Each and every one of us needs to ask ourselves just what are we willing to do to ensure that the future we leave to our descendants is as stable and prosperous as that we inherited from our ancestors.

Waste to Fuel

Most transportation be it personal or commercial depends on liquid fuels. The availability of liquid fossil fuels is decreasing and the cost is rising, Our dependence on these transportation fuels will continue until batteries and the electrical grid are greatly improved.

The only current alternative to fossil fuel is biofuel, ethanol from corn and biodiesel from soy beans. Ethanol makes up a scant two percent of our liquid fuel needs, biodiesel less than that. The figure is even lower than that when you account for the fossil fuel energy inputs to the production of biofuels. We won’t see row crop biofuels making up a larger share of our fuel needs because of the negative environmental impacts and the fact that biofuels production drives up food prices.

fueling up

fueling up

Another source of biofuel could be to waste to fuel plants. There are already plants which burn garbage (solid waste) for the generation of electricity, consuming about fifteen percent of all solid waste. Although this does produce energy and reduce the need for landfills, it doesn’t help with transportation needs. There are also concerns about the environmental and health impacts of the combustion products.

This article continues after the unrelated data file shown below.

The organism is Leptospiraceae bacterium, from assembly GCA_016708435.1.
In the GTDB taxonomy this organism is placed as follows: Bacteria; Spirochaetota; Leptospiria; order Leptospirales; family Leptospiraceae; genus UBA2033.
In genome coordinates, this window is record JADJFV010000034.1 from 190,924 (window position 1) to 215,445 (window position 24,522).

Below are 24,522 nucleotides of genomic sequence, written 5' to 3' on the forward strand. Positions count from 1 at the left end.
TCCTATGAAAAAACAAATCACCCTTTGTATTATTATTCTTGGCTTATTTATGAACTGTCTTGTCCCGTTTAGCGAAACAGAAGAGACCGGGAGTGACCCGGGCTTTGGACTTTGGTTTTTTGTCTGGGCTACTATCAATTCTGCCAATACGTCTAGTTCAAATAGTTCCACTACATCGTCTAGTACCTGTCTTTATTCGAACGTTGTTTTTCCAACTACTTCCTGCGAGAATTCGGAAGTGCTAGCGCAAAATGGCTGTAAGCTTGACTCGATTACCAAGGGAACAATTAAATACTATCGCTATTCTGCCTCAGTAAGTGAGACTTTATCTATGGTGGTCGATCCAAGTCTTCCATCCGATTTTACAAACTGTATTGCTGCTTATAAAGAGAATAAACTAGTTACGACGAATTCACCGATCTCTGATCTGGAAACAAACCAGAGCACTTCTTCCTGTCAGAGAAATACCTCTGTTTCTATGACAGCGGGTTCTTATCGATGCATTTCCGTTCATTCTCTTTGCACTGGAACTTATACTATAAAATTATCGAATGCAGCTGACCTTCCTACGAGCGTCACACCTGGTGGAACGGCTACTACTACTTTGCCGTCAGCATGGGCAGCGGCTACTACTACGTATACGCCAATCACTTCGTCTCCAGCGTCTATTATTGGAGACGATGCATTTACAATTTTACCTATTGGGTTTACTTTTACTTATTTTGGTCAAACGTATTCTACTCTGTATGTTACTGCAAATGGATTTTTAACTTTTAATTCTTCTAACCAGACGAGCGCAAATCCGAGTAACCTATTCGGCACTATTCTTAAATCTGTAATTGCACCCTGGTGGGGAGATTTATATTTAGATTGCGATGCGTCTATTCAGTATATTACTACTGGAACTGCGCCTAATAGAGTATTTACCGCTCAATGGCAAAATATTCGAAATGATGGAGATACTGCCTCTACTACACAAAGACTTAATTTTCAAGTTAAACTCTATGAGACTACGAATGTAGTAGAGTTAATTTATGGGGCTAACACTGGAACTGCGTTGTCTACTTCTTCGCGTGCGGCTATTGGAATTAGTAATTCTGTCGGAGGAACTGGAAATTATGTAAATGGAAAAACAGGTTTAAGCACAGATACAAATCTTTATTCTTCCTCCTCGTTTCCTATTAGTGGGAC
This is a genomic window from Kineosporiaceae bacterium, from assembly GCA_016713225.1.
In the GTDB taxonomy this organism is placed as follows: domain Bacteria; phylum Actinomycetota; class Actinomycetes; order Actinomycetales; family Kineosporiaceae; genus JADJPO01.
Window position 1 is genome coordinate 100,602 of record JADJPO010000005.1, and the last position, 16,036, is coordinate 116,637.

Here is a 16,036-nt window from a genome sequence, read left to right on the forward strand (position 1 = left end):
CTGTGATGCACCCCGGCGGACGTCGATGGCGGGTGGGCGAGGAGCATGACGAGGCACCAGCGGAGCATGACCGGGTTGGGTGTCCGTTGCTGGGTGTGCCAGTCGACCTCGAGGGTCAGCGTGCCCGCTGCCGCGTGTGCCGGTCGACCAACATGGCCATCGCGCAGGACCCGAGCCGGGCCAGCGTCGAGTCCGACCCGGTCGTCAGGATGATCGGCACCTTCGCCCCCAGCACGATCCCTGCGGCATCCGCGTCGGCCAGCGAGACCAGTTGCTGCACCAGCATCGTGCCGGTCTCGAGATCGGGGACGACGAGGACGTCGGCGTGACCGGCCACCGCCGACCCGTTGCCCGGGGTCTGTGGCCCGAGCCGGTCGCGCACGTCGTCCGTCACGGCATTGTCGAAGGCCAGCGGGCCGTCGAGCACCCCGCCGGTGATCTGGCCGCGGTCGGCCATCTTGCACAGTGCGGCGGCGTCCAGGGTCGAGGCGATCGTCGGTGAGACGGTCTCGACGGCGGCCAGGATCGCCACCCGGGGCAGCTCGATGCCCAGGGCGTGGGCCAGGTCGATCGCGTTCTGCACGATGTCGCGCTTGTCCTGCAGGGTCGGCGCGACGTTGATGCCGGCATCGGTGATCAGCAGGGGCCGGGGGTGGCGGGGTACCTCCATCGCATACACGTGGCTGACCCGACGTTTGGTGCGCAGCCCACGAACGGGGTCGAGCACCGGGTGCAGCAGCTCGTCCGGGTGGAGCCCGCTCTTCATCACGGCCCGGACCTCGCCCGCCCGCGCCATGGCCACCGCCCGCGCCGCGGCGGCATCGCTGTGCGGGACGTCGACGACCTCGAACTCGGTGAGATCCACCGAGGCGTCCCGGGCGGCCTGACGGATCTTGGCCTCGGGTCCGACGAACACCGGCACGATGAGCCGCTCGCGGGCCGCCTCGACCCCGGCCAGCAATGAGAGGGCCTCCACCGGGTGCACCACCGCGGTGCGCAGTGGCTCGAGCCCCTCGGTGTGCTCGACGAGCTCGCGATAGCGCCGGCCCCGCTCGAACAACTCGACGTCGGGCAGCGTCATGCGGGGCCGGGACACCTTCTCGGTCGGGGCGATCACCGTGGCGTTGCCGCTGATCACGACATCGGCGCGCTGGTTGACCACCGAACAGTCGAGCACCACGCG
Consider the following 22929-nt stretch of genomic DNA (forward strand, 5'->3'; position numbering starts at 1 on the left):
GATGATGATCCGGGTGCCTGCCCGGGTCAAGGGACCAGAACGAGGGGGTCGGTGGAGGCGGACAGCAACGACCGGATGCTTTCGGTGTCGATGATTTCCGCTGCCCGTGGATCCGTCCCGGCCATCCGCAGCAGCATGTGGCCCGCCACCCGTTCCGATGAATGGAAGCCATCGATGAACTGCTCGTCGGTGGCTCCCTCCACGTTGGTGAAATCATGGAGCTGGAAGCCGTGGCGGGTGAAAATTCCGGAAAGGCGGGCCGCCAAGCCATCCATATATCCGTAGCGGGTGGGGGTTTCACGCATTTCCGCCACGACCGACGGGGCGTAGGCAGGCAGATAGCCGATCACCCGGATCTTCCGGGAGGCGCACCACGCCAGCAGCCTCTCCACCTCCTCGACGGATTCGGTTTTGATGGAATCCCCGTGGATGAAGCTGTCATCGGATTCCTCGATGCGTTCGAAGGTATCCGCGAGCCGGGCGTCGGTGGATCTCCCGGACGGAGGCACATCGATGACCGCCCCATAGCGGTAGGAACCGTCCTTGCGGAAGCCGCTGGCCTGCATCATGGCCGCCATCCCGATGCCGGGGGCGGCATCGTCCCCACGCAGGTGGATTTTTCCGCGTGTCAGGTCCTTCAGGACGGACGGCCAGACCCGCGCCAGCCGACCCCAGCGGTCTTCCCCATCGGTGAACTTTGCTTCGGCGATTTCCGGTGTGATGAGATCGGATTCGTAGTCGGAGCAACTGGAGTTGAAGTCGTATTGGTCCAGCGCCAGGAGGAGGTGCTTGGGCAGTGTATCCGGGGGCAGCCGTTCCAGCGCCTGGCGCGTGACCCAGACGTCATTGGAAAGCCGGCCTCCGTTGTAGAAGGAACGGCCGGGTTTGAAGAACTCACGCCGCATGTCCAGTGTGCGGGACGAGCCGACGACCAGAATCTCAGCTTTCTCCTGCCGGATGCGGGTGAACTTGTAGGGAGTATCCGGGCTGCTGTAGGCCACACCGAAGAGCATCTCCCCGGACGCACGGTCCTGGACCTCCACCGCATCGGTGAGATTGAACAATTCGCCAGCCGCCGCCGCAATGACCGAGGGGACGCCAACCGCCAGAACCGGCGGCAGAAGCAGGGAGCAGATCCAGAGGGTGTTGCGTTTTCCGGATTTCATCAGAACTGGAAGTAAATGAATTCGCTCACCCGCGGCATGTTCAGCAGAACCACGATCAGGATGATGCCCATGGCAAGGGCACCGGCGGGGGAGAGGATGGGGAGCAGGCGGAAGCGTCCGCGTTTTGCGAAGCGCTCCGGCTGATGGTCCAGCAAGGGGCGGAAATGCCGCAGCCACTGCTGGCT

Liquid fuels such as methanol and ethanol can be produced from solid waste but currently the process is less efficient and more costly. Solid waste consists mainly of cellulose from various plant products and fossil fuel derived items like tires and plastic. Other unexploited sources of feedstocks are agricultural wastes from farming and timber harvesting. Even grass clippings and leaves could be utilized.

These materials when heated to high temperatures produce a mixture of gasses. The gasses can be chemically manipulated with catalysts and turned into methanol. Another methodology utilizes just the cellulose component. The materials are treated with sulfuric acid to release the sugar which is then fermented by traditional methods to produce ethanol. Japan is currently using this technology to produce ethanol for blending with gasoline.

A model system for waste to fuel would look something like a plant sited near a current landfill. Municipal solid waste, agricultural wastes, and suburban wastes would all be brought to the processing plant where the materials would be separated . Materials which are unusable wold still be land filled. Process heat for the plant would be provided to a degree by burning methane captured from the landfill.

So how much fuel can we expect to get? Estimates vary wildly. How much useful waste can be collected, how much energy will be consumed in the process, and the efficiency of the conversion process are just some of the confounding variables. Estimates range from a few percent up to as much as thirty percent of our liquid fuel needs.

waste fry-o-lator oil to biodiesel processing equipment

waste fry-o-lator oil to biodiesel processing equipment